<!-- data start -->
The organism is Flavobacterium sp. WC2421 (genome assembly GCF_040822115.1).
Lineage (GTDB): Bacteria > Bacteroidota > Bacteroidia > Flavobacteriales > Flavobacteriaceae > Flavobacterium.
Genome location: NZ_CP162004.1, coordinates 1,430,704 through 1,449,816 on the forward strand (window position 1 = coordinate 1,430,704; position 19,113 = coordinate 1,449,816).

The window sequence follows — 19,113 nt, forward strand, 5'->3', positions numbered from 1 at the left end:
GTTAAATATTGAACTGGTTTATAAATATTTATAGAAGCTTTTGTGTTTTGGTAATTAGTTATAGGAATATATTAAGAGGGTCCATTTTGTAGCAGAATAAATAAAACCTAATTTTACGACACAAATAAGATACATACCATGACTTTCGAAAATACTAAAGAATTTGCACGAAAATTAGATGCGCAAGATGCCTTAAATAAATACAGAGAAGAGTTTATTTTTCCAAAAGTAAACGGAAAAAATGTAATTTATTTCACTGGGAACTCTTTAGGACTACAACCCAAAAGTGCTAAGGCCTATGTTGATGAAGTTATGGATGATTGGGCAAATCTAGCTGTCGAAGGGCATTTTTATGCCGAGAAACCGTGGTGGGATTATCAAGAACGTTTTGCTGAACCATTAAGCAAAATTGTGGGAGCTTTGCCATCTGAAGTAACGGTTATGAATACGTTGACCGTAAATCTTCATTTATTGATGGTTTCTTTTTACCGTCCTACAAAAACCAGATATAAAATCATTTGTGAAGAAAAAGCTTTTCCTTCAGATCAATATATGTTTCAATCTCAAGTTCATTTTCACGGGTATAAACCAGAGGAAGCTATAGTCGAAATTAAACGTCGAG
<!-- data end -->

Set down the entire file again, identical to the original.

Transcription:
The organism is Flavobacterium sp. WC2421 (genome assembly GCF_040822115.1).
Lineage (GTDB): Bacteria > Bacteroidota > Bacteroidia > Flavobacteriales > Flavobacteriaceae > Flavobacterium.
Genome location: NZ_CP162004.1, coordinates 1,430,704 through 1,449,816 on the forward strand (window position 1 = coordinate 1,430,704; position 19,113 = coordinate 1,449,816).

The window sequence follows — 19,113 nt, forward strand, 5'->3', positions numbered from 1 at the left end:
GTTAAATATTGAACTGGTTTATAAATATTTATAGAAGCTTTTGTGTTTTGGTAATTAGTTATAGGAATATATTAAGAGGGTCCATTTTGTAGCAGAATAAATAAAACCTAATTTTACGACACAAATAAGATACATACCATGACTTTCGAAAATACTAAAGAATTTGCACGAAAATTAGATGCGCAAGATGCCTTAAATAAATACAGAGAAGAGTTTATTTTTCCAAAAGTAAACGGAAAAAATGTAATTTATTTCACTGGGAACTCTTTAGGACTACAACCCAAAAGTGCTAAGGCCTATGTTGATGAAGTTATGGATGATTGGGCAAATCTAGCTGTCGAAGGGCATTTTTATGCCGAGAAACCGTGGTGGGATTATCAAGAACGTTTTGCTGAACCATTAAGCAAAATTGTGGGAGCTTTGCCATCTGAAGTAACGGTTATGAATACGTTGACCGTAAATCTTCATTTATTGATGGTTTCTTTTTACCGTCCTACAAAAACCAGATATAAAATCATTTGTGAAGAAAAAGCTTTTCCTTCAGATCAATATATGTTTCAATCTCAAGTTCATTTTCACGGGTATAAACCAGAGGAAGCTATAGTCGAAATTAAACGTCGAG